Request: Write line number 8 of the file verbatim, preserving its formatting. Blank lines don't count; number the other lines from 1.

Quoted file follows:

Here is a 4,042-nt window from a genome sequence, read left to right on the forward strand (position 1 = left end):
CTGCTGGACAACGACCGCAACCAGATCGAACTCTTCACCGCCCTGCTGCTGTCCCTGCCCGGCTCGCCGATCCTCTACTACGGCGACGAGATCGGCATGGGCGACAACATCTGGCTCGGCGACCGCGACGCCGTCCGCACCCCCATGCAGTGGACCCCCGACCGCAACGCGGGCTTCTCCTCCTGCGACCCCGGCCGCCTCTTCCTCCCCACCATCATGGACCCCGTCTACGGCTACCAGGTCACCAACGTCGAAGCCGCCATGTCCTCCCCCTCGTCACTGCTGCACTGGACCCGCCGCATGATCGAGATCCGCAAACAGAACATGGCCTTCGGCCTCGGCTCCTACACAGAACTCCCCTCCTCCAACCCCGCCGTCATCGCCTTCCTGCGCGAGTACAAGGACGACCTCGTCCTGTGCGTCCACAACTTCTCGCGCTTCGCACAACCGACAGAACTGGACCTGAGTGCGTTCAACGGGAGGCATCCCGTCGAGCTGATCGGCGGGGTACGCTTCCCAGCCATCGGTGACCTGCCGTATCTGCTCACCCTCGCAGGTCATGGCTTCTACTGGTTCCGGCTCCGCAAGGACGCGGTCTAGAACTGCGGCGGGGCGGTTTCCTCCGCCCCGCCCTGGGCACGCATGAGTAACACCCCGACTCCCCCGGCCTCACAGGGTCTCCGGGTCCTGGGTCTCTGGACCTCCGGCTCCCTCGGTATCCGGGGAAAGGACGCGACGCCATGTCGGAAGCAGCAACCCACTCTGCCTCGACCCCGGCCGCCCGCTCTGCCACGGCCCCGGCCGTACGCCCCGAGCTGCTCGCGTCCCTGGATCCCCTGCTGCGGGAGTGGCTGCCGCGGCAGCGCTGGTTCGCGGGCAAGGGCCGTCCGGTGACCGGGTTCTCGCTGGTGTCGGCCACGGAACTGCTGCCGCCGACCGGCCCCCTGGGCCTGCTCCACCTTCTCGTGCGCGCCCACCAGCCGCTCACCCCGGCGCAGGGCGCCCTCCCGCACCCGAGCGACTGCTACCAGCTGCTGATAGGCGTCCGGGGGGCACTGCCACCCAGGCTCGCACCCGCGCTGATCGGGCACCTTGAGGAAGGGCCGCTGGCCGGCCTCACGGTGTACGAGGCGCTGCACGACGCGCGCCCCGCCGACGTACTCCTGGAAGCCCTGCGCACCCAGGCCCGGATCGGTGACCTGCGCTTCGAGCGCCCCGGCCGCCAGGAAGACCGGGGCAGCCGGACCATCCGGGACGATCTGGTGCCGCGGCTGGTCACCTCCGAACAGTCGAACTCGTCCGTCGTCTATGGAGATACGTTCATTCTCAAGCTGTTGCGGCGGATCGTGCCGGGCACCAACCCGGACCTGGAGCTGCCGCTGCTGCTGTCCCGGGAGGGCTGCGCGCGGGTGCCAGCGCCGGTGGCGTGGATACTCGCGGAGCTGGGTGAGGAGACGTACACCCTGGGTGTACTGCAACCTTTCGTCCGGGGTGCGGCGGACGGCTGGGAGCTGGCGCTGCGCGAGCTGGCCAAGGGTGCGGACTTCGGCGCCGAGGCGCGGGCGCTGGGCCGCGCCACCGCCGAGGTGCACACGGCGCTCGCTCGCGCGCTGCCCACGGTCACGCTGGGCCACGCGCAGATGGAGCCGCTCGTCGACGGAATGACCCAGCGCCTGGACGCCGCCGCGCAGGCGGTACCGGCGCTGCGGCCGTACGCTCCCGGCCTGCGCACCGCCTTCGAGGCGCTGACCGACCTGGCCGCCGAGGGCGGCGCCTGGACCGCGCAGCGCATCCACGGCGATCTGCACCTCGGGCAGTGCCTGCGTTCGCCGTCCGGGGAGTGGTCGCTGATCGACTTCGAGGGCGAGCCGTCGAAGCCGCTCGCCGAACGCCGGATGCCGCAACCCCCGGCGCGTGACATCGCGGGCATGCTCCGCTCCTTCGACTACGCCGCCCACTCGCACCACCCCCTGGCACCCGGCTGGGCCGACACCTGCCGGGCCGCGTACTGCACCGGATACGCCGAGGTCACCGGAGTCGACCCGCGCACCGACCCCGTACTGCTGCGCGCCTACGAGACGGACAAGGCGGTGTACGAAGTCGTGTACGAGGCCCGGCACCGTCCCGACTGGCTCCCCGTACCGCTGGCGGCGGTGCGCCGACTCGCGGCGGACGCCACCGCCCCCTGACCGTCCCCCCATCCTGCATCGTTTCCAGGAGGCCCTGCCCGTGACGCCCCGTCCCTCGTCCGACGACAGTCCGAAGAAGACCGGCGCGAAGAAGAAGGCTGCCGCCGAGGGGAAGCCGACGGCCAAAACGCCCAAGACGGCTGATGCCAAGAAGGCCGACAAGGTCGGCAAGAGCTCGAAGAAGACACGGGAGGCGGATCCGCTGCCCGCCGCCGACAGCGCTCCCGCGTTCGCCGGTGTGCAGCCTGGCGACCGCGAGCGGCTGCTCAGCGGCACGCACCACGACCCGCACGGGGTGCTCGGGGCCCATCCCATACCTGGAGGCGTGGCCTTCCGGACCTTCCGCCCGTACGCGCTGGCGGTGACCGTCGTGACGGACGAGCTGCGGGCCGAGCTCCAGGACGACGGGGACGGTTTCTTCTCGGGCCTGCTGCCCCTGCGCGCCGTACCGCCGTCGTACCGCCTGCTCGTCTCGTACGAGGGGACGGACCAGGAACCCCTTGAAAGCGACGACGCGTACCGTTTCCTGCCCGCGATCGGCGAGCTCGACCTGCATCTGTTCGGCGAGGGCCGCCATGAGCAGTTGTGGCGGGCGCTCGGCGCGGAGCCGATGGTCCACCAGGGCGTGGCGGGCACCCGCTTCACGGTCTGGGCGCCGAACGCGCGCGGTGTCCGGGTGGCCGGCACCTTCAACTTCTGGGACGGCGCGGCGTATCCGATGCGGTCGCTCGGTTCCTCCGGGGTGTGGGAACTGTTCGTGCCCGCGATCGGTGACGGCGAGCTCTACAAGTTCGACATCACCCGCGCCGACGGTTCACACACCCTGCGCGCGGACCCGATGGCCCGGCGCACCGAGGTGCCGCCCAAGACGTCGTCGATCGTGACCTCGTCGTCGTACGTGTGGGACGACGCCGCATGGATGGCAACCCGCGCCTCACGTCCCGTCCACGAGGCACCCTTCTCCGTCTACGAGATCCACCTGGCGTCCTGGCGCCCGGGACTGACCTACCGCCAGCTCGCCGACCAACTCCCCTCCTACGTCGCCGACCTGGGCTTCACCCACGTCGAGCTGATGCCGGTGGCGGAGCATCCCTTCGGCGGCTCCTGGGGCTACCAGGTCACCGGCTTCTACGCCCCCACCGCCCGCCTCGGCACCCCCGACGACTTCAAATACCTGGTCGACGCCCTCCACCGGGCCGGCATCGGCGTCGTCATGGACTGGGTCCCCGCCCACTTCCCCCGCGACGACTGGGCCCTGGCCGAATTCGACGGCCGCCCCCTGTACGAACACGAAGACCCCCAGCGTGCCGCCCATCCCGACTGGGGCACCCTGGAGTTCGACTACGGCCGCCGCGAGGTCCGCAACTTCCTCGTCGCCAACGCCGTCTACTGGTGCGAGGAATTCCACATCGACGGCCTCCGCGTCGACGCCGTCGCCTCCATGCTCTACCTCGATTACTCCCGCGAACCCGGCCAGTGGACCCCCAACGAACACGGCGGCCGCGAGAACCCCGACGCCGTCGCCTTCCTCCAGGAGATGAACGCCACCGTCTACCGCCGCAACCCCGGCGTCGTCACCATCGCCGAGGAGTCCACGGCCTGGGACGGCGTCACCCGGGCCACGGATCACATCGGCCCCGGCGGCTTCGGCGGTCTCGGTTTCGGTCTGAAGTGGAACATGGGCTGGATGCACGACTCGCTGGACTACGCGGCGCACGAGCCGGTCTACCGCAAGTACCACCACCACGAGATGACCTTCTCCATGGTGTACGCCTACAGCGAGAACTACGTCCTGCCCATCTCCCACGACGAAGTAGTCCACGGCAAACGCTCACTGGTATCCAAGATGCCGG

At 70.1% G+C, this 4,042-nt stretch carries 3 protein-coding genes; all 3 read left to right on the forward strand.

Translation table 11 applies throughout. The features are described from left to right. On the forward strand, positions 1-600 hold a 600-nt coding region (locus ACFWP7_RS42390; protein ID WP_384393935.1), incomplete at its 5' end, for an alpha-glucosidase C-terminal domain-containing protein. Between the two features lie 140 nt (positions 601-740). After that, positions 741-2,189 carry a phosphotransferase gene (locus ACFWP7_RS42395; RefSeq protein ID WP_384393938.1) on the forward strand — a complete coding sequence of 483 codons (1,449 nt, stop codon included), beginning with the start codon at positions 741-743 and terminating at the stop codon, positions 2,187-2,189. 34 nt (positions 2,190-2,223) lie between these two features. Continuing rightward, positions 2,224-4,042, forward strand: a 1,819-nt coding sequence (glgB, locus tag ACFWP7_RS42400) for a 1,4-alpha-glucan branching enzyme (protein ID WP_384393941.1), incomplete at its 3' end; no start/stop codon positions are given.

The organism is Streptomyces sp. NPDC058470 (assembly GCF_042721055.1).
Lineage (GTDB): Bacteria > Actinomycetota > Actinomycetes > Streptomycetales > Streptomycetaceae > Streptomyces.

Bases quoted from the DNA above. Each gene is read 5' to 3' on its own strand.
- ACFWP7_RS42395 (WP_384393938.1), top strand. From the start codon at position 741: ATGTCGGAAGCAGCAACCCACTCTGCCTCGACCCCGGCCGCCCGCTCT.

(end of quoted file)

- ACFWP7_RS42395 (WP_384393938.1), top strand. From the start codon at position 741: ATGTCGGAAGCAGCAACCCACTCTGCCTCGACCCCGGCCGCCCGCTCT.